Gretchen Legler says some people may describe her as “woodsqueer,” a somewhat obscure term for those “who’d been in the woods too long.” Her latest book, “Woodsqueer: Crafting a Sustainable Rural Life,” embraces the moniker wholeheartedly, with an emphasis on both “woods” and “queer.” Part memoir and part natural history, this place-based collection of essays invites readers into the woods of rural Jay, Maine, where Legler and her partner Ruth have built a homestead on 80 acres.
At Three O’Clock Cat Farm, which is affectionately named after a quirky painting by a local artist, readers are immersed in the trial and error, tenacity and grit, and humor and compassion required to run a homestead. Legler calls to life the seasons on their small farm, sharing lessons learned firsthand on keeping persnickety goats inside a fence, raising and hunting animals for meat, foraging for food, and heating with fuel harvested from the land. She describes these endeavors with enough detail — as well as labeled hand-drawn diagrams — that, by the book’s end, one learns how to skin a beaver, pluck a chicken, stack a pile of firewood and press a bushel of apples into cider. (If you throw a red beet into the mix, she says, you’ll be rewarded with an earthy, rosy-hued juice.) Legler’s practical advice also extends to planning a garden, which she deems “a place of miracles,” and is powerful in its simplicity: consider what you like to eat. Such a question “invites the answer out of the earth itself.”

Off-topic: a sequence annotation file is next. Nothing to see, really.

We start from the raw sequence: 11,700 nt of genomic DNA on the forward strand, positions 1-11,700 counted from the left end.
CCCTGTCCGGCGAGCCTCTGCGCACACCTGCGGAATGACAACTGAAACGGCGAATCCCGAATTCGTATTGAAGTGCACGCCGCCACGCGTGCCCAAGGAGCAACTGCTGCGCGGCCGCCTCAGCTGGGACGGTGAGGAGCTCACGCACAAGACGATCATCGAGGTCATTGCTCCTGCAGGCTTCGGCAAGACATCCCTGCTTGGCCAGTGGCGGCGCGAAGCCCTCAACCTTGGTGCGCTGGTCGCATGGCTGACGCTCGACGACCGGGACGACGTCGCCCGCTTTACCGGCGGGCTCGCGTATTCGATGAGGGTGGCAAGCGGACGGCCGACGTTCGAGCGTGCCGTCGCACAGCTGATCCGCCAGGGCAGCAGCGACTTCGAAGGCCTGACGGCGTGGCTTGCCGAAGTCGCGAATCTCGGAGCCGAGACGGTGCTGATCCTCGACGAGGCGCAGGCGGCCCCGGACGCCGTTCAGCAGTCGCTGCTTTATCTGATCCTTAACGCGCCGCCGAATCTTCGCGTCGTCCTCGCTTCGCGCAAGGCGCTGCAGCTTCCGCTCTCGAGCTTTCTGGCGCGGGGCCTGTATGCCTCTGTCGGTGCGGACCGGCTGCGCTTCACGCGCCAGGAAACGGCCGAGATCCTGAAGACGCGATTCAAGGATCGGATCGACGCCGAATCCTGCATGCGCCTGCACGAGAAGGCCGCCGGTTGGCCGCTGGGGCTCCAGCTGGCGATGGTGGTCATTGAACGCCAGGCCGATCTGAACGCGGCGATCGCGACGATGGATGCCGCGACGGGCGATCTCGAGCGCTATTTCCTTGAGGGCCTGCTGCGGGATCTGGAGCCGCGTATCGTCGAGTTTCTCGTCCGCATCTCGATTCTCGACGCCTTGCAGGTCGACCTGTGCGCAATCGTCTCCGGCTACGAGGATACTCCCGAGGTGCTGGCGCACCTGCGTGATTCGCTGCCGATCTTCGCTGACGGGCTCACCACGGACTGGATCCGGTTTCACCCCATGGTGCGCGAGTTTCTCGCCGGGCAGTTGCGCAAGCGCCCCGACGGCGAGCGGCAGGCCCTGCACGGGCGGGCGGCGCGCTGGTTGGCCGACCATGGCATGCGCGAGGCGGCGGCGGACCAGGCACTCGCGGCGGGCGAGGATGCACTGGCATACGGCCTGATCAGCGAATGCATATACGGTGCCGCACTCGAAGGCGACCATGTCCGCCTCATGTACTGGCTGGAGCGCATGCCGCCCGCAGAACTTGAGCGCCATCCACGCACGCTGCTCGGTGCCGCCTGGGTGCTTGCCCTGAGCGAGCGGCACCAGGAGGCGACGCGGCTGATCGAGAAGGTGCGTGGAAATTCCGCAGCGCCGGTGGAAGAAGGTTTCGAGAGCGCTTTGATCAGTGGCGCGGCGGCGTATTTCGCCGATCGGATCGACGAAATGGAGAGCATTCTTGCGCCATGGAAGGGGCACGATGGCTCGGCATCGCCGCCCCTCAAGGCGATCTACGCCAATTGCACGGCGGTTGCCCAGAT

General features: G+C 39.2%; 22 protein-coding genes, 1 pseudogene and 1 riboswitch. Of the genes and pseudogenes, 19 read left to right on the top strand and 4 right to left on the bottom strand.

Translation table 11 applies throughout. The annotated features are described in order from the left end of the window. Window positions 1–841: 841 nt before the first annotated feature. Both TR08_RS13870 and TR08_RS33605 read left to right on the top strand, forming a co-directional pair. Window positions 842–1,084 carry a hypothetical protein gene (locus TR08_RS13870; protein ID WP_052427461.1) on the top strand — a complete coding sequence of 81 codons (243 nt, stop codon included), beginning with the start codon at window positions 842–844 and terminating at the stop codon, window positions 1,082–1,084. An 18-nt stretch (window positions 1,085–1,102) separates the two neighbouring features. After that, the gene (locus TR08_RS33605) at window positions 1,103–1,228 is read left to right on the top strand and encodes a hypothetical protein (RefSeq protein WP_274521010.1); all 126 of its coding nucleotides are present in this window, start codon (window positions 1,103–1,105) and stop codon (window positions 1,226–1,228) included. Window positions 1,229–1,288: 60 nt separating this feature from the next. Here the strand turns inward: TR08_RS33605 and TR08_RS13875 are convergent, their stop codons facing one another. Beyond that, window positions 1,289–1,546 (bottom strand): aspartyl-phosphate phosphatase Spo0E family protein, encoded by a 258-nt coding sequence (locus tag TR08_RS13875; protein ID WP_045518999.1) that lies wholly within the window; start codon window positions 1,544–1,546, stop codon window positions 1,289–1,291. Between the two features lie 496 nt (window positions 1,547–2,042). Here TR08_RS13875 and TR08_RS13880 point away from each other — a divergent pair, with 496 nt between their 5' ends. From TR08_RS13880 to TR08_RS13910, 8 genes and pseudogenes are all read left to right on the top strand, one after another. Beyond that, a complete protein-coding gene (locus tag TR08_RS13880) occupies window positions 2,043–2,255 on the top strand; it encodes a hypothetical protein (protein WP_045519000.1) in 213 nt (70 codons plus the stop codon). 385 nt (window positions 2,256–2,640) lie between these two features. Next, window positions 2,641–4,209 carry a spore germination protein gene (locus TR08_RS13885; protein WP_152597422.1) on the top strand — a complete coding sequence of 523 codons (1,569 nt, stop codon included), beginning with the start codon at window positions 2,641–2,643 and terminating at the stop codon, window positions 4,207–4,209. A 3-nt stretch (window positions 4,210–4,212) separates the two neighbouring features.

However, “Woodsqueer” is less of a guidebook to homesteading than one to the human heart. Legler reflects on the cycles of life she witnesses around her with poignant intimacy, and weaves in her own life’s story: baring the details of coming out as a lesbian and finding queerness in a heteronormative world. At its core, “Woodsqueer” is a book about community — in the broadest sense. It is a meditation on relationships: with plants and animals, soil and sky, neighbors and friends, family (both biological and chosen), the past and the present. Legler, who holds a master’s in divinity and has volunteered as a chaplain at the local hospital, muses on her place as a queer woman in this constellation of life with love and attention, bringing awe and reverence to every page. In a time when disconnection to the world and each other is palpable — magnified by the isolation of a pandemic and our digitized society — her words are a balm. “I was never alone; I never had been alone,” she writes. “I swim in a sea of relations, with people dead and alive, with powerful forces I can’t see or understand, and with every single living organism on this earth.”